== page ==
What is Managed Futures Account: Definition and Advantages | Motilal Oswal

What is Managed Futures Account: Definition and Advantages

Deciphering Managed Futures Account

Do you know about a managed futures account as an investment option? In managed futures account trading in the futures market is managed by a third party instead of the actual owner of the funds.

Commodity pools are one of the most significant types of managed futures accounts. In general, Commodity Trading Advisors (CTAs) run these funds according to the investment’s risk and reward profile. They decide whether to opt for a long or short position in the market. 

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Other fund managers, known as Commodity Pool Operators (CPOs), invest in futures on behalf of a pool of investors. On the other hand, CTAs trade on behalf of individual clients. To generate the highest returns possible, managed-futures investing is categorised as a hedging technique.

How to trade through a managed futures account? 

A managed futures account will have access to various assets, including commodities, energy, agriculture, and foreign exchange markets. Managed futures accounts have a clearly defined trading plan that outlines their approach to the market. Here are the two most popular methods to trade through a managed futures account - 

The Market-Neutral Strategy

The primary objective of this strategy is to limit overall market exposure by combining long and short positions strategically. By targeting specific pricing anomalies, it aims to mitigate systematic risk and achieve a beta closest to zero, thus safeguarding against market fluctuations. 

There are two ways to implement this strategy:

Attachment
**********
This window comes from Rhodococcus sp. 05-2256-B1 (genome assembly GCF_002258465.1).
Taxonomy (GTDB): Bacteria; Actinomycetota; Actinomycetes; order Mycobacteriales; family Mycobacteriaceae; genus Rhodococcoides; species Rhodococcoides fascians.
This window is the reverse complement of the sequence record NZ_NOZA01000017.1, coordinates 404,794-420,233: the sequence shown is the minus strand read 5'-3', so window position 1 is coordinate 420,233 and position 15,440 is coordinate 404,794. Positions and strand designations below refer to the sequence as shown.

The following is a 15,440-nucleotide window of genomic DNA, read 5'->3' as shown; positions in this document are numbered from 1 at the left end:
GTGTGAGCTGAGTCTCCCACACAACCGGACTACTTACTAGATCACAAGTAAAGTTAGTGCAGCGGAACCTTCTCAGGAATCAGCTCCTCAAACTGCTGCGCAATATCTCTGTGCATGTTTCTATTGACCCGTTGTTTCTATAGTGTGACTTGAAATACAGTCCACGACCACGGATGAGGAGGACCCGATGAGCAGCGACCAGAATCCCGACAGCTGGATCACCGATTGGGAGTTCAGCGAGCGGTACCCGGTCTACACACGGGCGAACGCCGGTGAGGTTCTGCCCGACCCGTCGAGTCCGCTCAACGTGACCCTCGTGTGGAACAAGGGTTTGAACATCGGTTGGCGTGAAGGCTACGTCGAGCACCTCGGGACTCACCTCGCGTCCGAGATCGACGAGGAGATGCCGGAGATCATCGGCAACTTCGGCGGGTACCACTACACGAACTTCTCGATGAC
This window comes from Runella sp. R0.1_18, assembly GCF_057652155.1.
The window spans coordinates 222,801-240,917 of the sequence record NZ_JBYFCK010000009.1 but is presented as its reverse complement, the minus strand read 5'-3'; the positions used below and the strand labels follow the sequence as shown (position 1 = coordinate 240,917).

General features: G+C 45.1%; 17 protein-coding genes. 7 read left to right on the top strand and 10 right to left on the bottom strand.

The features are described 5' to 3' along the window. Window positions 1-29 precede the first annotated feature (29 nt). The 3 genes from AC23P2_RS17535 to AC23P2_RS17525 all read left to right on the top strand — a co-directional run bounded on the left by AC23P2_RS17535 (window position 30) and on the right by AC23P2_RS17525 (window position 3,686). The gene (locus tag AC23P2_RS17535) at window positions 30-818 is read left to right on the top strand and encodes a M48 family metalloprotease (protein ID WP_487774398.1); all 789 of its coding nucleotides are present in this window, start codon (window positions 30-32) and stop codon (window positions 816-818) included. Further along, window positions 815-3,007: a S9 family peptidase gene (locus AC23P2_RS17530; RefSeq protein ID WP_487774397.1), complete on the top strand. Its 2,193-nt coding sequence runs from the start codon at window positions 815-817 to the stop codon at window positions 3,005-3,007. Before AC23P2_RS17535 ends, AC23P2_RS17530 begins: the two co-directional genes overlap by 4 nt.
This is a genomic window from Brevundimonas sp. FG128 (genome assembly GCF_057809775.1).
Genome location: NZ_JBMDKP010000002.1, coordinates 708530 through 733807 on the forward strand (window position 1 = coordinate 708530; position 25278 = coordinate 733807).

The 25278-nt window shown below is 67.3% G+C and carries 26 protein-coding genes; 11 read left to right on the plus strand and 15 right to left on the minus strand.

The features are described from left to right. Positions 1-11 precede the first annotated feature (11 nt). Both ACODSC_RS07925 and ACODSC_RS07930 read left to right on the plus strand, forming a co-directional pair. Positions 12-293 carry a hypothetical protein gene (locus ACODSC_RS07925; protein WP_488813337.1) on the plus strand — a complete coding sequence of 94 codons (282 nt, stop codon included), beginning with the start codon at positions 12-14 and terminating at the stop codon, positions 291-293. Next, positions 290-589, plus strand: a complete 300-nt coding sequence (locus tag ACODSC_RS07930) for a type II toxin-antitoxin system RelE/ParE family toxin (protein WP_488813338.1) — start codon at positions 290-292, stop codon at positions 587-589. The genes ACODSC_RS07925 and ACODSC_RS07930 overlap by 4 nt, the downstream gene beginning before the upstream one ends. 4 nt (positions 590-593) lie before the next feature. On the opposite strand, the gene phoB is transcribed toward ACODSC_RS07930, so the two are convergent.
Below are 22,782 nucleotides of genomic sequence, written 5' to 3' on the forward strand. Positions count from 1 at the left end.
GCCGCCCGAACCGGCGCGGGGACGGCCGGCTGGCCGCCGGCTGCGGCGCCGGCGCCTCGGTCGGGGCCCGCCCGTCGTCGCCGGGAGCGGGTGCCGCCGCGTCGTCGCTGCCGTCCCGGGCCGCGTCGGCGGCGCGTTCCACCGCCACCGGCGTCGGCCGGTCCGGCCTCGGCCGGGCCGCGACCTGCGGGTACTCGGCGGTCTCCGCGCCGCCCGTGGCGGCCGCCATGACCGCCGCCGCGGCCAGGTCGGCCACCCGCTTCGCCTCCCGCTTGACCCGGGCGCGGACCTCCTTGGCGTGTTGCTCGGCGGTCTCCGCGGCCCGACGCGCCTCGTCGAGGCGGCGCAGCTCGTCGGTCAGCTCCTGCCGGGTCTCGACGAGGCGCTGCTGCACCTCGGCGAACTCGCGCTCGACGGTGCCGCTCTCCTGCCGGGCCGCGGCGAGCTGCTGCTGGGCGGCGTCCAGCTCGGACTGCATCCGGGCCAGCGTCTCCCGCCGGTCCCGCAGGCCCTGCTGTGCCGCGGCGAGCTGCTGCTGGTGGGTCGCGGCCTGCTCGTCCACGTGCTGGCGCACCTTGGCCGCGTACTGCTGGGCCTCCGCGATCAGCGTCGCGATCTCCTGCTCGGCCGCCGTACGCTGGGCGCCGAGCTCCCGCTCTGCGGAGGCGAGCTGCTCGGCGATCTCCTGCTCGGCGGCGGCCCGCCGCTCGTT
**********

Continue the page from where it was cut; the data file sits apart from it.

a. Statistical arbitrage – Statistical arbitrage methods are based on mean reversion analyses, i.e., identifying pricing variations in stocks that are anticipated to revert to the mean over time. They include establishing long and short positions simultaneously to profit from inefficient costs in correlated assets.

Example – Let's consider Adidas and Nike. A trader notices that there is a significant link between these stocks. Recently, though, there is a divergence, with Adidas' stock price lagging behind Nike's. The trader buys Adidas shares and sells Nike shares simultaneously, expecting the price relationship to revert to its means. As the prices converge, the trader closes the positions, thereby capitalising on the opportunity.

b. Fundamental arbitrage – Instead of using algorithms, fundamental market-neutral investors invest in a particular stock. They anticipate that it will eventually converge at a specific price based on their fundamental assessment of the company's future trajectory.

Example – A trader observes that McDonald's has a greater market value and better financial performance than Burger King. However, Burger King's stock is trading at a lower price-to-earnings ratio, suggesting undervaluation. The trader sells McDonald's stock while buying Burger King’s simultaneously. Prices converge when the market recognises Burger King's real value, allowing the trader to benefit from the opportunity.

Trend Following Strategy

This strategy utilises algorithmic models to analyse market trends and make predictions about whether upward or downward movements will continue. Trend traders may take a short position on an asset as its price heads downward and a long position when an asset moves up. The objective is to make money by examining different indicators, determining an asset's direction, and then placing the right deal. 

Example – Let's consider Nestle and Cadbury. Continuing the market patterns, a trader would start long positions in Nestle and short positions in Cadbury. This happens when Nestle's stock price demonstrates a steady upward trend and Cadbury's is declining. The aim is to take advantage of the trend's momentum and earn profits by continuously monitoring and following price fluctuations.

What are the perks of trading through a managed futures account?

  1. Diversification can lower portfolio risks by allocating investments across several asset categories.
  2. Professional managers utilise their expertise in analysing market trends, managing risks, and executing trades to increase profits.
  3. Flexibility and liquidity allow quick entry and exit from positions, providing opportunities to benefit from changing market conditions. 
  4. Active analysis helps in generating profits through both rising and falling markets. 
  5. Regular monitoring enables transparent reporting of the investment progress to help make informed decisions.


Related Articles: How to Make Money In F&O Trading | Know About Future & Options Span Margin Calculator | Everything You Must Know About E-mini Futures

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